The it Revolution and the Globalization of R&D

28 Pages Posted: 18 Jun 2018

See all articles by Lee Branstetter

Lee Branstetter

Carnegie Mellon University - H. John Heinz III School of Public Policy and Management; National Bureau of Economic Research (NBER)

Britta Glennon

Wharton School, University of Pennsylvania

J. Bradford Jensen

Georgetown University - Department of Strategy/Economics/Ethics/Public Policy; Peter G. Peterson Institute for International Economics

Date Written: June 2018

Abstract

Since the 1990s, R&D has become less geographically concentrated, and has seen especially fast growth in emerging markets. One of the distinguishing features of the R&D globalization phenomenon is its concentration within the software/IT domain; the increase in foreign R&D has been largely concentrated within software and IT-intensive multinationals, and new R&D destinations are also more software and IT-intensive multinationals than traditional R&D destinations. In this paper we document three important phenomena: (1) the globalization of R&D, (2) the growing importance of software and IT to firm innovation, and (3) the rise of new R&D hubs. We argue that the shortage in software/IT-related human capital resulting from the large IT- and software-biased shift in innovation drove US MNCs abroad, and particularly drove them abroad to “new hubs” with large quantities of STEM workers who possessed IT and software skills. Our findings support the view that the globalization of US multinational R&D has reinforced the technological leadership of US-based firms in the information technology domain and that multinationals’ ability to access a global talent base could support a high rate of innovation even in the presence of the rising (human) resource cost of frontier R&D.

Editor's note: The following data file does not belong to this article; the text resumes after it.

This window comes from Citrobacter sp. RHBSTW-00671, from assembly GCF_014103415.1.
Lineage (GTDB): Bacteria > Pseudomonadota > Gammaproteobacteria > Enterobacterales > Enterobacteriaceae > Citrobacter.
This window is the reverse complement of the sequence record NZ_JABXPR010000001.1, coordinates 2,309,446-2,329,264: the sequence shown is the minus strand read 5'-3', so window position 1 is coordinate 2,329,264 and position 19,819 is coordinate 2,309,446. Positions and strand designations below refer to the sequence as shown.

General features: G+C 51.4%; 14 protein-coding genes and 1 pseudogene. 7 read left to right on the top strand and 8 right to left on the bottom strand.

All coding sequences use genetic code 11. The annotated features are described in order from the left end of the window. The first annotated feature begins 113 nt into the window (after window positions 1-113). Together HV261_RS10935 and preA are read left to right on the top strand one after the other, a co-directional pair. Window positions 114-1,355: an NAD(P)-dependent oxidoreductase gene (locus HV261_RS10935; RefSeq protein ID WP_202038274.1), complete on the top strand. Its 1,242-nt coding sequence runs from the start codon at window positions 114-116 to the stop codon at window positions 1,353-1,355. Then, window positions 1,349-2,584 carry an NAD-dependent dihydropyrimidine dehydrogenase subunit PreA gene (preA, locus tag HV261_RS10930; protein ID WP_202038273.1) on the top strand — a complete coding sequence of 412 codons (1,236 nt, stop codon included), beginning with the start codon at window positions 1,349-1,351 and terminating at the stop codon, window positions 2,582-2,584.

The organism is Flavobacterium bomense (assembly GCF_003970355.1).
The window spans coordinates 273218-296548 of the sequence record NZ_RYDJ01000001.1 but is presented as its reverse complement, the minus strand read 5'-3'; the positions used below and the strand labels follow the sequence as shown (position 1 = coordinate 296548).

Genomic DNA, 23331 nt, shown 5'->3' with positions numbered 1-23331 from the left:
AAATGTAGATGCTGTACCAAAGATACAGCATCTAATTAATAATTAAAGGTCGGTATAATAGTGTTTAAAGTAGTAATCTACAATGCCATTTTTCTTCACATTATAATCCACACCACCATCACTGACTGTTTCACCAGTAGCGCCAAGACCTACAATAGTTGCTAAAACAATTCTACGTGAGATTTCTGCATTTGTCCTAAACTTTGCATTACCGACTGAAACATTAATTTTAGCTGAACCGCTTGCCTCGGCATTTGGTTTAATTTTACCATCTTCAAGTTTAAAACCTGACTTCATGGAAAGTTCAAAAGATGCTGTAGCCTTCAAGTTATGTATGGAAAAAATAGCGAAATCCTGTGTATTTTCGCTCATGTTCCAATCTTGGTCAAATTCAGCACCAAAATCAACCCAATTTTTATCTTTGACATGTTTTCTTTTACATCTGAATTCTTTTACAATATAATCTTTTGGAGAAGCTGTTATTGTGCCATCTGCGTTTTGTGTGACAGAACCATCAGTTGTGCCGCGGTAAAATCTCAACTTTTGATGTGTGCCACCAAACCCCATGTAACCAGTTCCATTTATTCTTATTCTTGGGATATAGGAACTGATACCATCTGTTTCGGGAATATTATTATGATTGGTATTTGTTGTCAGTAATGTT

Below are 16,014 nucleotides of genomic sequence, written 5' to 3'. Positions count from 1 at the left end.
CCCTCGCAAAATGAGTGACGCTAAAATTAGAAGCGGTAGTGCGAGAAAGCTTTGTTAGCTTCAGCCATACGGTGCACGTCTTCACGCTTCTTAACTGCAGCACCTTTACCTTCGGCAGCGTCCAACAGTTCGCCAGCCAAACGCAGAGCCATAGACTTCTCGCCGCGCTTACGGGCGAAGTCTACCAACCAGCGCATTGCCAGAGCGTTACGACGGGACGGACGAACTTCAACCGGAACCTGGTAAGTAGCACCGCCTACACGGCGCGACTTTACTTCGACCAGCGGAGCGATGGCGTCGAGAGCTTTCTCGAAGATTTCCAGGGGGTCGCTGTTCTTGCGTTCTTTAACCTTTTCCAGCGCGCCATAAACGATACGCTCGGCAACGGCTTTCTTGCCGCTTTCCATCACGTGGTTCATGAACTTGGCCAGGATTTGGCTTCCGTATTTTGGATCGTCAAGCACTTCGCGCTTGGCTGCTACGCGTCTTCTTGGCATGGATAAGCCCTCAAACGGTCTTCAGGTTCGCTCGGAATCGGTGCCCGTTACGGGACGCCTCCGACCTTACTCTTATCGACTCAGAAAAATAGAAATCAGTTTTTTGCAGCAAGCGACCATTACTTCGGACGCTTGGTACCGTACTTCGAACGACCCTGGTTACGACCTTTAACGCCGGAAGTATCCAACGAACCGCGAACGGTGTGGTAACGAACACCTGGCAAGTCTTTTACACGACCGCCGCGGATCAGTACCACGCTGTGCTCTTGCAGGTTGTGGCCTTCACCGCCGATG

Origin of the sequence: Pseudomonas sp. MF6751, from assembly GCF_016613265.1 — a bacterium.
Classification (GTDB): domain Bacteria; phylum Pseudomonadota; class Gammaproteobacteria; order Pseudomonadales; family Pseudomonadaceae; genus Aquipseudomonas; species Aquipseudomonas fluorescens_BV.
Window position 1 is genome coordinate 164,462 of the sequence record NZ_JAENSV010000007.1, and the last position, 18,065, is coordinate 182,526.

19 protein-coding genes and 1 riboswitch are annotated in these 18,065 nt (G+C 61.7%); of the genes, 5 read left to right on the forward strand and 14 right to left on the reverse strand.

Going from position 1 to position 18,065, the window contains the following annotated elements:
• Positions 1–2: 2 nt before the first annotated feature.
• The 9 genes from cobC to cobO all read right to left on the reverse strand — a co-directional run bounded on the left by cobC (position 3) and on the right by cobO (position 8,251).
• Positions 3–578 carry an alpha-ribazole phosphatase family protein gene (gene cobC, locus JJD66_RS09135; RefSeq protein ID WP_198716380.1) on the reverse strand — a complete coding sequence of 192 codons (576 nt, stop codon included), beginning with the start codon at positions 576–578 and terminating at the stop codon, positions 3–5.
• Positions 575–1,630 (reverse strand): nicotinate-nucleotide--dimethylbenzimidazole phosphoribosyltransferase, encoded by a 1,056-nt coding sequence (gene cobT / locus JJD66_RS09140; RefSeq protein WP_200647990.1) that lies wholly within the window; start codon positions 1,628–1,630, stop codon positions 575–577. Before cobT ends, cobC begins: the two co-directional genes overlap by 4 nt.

Suggested Citation

Branstetter, Lee and Glennon, Britta and Jensen, J. Bradford, The it Revolution and the Globalization of R&D (June 2018). NBER Working Paper No. w24707, Available at SSRN: https://ssrn.com/abstract=3198009

Lee Branstetter (Contact Author)

Carnegie Mellon University - H. John Heinz III School of Public Policy and Management ( email )

Pittsburgh, PA 15213-3890
United States

National Bureau of Economic Research (NBER)

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Cambridge, MA 02138
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Britta Glennon

Wharton School, University of Pennsylvania

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Philadelphia, PA 19104
United States

HOME PAGE: http://brittaglennon.com

J. Bradford Jensen

Georgetown University - Department of Strategy/Economics/Ethics/Public Policy ( email )

Washington, DC 20057
United States

Peter G. Peterson Institute for International Economics ( email )

1750 Massachusetts Avenue, NW
Washington, DC 20036
United States

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